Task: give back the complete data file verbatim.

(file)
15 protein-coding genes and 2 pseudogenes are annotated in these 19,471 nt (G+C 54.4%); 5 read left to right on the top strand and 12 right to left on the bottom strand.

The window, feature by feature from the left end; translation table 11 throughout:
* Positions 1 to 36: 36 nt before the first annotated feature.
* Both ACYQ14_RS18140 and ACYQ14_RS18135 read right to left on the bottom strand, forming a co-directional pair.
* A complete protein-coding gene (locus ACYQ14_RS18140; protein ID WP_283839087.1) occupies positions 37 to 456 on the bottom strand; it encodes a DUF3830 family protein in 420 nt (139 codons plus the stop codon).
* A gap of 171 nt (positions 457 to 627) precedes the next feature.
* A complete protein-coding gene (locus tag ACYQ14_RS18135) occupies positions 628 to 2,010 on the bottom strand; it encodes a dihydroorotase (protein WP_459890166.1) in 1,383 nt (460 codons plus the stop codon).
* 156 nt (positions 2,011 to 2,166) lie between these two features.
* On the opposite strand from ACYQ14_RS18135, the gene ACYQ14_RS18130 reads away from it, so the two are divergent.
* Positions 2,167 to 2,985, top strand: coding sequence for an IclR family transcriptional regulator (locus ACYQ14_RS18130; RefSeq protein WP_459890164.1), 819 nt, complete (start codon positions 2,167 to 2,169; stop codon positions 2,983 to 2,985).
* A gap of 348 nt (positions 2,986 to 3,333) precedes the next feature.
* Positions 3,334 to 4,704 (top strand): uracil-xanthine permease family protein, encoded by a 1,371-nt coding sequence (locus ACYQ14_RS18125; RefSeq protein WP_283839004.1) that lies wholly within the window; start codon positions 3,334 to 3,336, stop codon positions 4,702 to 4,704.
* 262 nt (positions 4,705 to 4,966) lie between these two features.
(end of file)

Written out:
15 protein-coding genes and 2 pseudogenes are annotated in these 19,471 nt (G+C 54.4%); 5 read left to right on the top strand and 12 right to left on the bottom strand.

The window, feature by feature from the left end; translation table 11 throughout:
* Positions 1 to 36: 36 nt before the first annotated feature.
* Both ACYQ14_RS18140 and ACYQ14_RS18135 read right to left on the bottom strand, forming a co-directional pair.
* A complete protein-coding gene (locus ACYQ14_RS18140; protein ID WP_283839087.1) occupies positions 37 to 456 on the bottom strand; it encodes a DUF3830 family protein in 420 nt (139 codons plus the stop codon).
* A gap of 171 nt (positions 457 to 627) precedes the next feature.
* A complete protein-coding gene (locus tag ACYQ14_RS18135) occupies positions 628 to 2,010 on the bottom strand; it encodes a dihydroorotase (protein WP_459890166.1) in 1,383 nt (460 codons plus the stop codon).
* 156 nt (positions 2,011 to 2,166) lie between these two features.
* On the opposite strand from ACYQ14_RS18135, the gene ACYQ14_RS18130 reads away from it, so the two are divergent.
* Positions 2,167 to 2,985, top strand: coding sequence for an IclR family transcriptional regulator (locus ACYQ14_RS18130; RefSeq protein WP_459890164.1), 819 nt, complete (start codon positions 2,167 to 2,169; stop codon positions 2,983 to 2,985).
* A gap of 348 nt (positions 2,986 to 3,333) precedes the next feature.
* Positions 3,334 to 4,704 (top strand): uracil-xanthine permease family protein, encoded by a 1,371-nt coding sequence (locus ACYQ14_RS18125; RefSeq protein WP_283839004.1) that lies wholly within the window; start codon positions 3,334 to 3,336, stop codon positions 4,702 to 4,704.
* 262 nt (positions 4,705 to 4,966) lie between these two features.